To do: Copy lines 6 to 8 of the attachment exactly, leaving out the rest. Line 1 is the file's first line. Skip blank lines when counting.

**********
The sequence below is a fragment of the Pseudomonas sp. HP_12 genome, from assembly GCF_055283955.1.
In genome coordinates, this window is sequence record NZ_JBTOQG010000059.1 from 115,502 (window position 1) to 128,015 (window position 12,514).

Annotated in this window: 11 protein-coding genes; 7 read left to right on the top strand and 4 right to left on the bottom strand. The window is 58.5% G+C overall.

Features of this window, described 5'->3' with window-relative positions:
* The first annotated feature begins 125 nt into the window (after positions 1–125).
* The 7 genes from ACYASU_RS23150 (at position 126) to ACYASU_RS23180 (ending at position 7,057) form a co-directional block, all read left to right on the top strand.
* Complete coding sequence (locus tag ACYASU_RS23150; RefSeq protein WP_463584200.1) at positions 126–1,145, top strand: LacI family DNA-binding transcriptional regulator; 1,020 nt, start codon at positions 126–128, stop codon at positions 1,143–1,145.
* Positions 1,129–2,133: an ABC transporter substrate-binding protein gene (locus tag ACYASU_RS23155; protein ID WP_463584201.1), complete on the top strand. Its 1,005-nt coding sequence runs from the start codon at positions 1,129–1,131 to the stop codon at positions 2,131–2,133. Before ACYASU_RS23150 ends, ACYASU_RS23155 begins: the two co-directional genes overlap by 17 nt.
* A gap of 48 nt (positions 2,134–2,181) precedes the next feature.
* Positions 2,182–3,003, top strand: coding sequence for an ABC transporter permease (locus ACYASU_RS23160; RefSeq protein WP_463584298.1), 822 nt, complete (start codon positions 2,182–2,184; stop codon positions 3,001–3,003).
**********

* The 7 genes from ACYASU_RS23150 (at position 126) to ACYASU_RS23180 (ending at position 7,057) form a co-directional block, all read left to right on the top strand.
* Complete coding sequence (locus tag ACYASU_RS23150; RefSeq protein WP_463584200.1) at positions 126–1,145, top strand: LacI family DNA-binding transcriptional regulator; 1,020 nt, start codon at positions 126–128, stop codon at positions 1,143–1,145.
* Positions 1,129–2,133: an ABC transporter substrate-binding protein gene (locus tag ACYASU_RS23155; protein ID WP_463584201.1), complete on the top strand. Its 1,005-nt coding sequence runs from the start codon at positions 1,129–1,131 to the stop codon at positions 2,131–2,133. Before ACYASU_RS23150 ends, ACYASU_RS23155 begins: the two co-directional genes overlap by 17 nt.